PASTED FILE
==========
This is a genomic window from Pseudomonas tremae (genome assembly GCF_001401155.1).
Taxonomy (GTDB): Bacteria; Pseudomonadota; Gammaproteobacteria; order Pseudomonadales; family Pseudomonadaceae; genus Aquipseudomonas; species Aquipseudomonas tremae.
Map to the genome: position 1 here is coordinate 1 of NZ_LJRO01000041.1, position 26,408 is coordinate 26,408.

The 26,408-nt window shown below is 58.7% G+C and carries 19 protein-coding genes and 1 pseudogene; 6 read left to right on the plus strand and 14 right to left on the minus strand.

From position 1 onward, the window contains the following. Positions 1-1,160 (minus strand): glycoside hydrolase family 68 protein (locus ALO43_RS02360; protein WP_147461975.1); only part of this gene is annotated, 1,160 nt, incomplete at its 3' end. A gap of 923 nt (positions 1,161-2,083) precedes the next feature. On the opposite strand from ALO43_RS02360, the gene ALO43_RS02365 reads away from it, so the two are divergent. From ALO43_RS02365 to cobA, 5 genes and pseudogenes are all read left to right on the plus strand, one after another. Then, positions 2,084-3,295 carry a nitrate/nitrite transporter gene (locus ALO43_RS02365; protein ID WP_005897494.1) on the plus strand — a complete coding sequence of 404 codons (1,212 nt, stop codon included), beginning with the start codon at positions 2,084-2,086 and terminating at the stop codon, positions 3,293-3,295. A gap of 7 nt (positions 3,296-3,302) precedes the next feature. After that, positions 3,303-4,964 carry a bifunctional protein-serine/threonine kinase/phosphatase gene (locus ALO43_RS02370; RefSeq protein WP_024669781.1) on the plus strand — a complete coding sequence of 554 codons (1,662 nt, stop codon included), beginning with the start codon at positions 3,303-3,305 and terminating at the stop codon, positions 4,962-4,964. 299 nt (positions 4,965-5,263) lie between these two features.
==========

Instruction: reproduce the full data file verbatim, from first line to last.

This is a genomic window from Pseudomonas tremae (genome assembly GCF_001401155.1).
Taxonomy (GTDB): Bacteria; Pseudomonadota; Gammaproteobacteria; order Pseudomonadales; family Pseudomonadaceae; genus Aquipseudomonas; species Aquipseudomonas tremae.
Map to the genome: position 1 here is coordinate 1 of NZ_LJRO01000041.1, position 26,408 is coordinate 26,408.

The 26,408-nt window shown below is 58.7% G+C and carries 19 protein-coding genes and 1 pseudogene; 6 read left to right on the plus strand and 14 right to left on the minus strand.

From position 1 onward, the window contains the following. Positions 1-1,160 (minus strand): glycoside hydrolase family 68 protein (locus ALO43_RS02360; protein WP_147461975.1); only part of this gene is annotated, 1,160 nt, incomplete at its 3' end. A gap of 923 nt (positions 1,161-2,083) precedes the next feature. On the opposite strand from ALO43_RS02360, the gene ALO43_RS02365 reads away from it, so the two are divergent. From ALO43_RS02365 to cobA, 5 genes and pseudogenes are all read left to right on the plus strand, one after another. Then, positions 2,084-3,295 carry a nitrate/nitrite transporter gene (locus ALO43_RS02365; protein ID WP_005897494.1) on the plus strand — a complete coding sequence of 404 codons (1,212 nt, stop codon included), beginning with the start codon at positions 2,084-2,086 and terminating at the stop codon, positions 3,293-3,295. A gap of 7 nt (positions 3,296-3,302) precedes the next feature. After that, positions 3,303-4,964 carry a bifunctional protein-serine/threonine kinase/phosphatase gene (locus ALO43_RS02370; RefSeq protein WP_024669781.1) on the plus strand — a complete coding sequence of 554 codons (1,662 nt, stop codon included), beginning with the start codon at positions 3,303-3,305 and terminating at the stop codon, positions 4,962-4,964. 299 nt (positions 4,965-5,263) lie between these two features.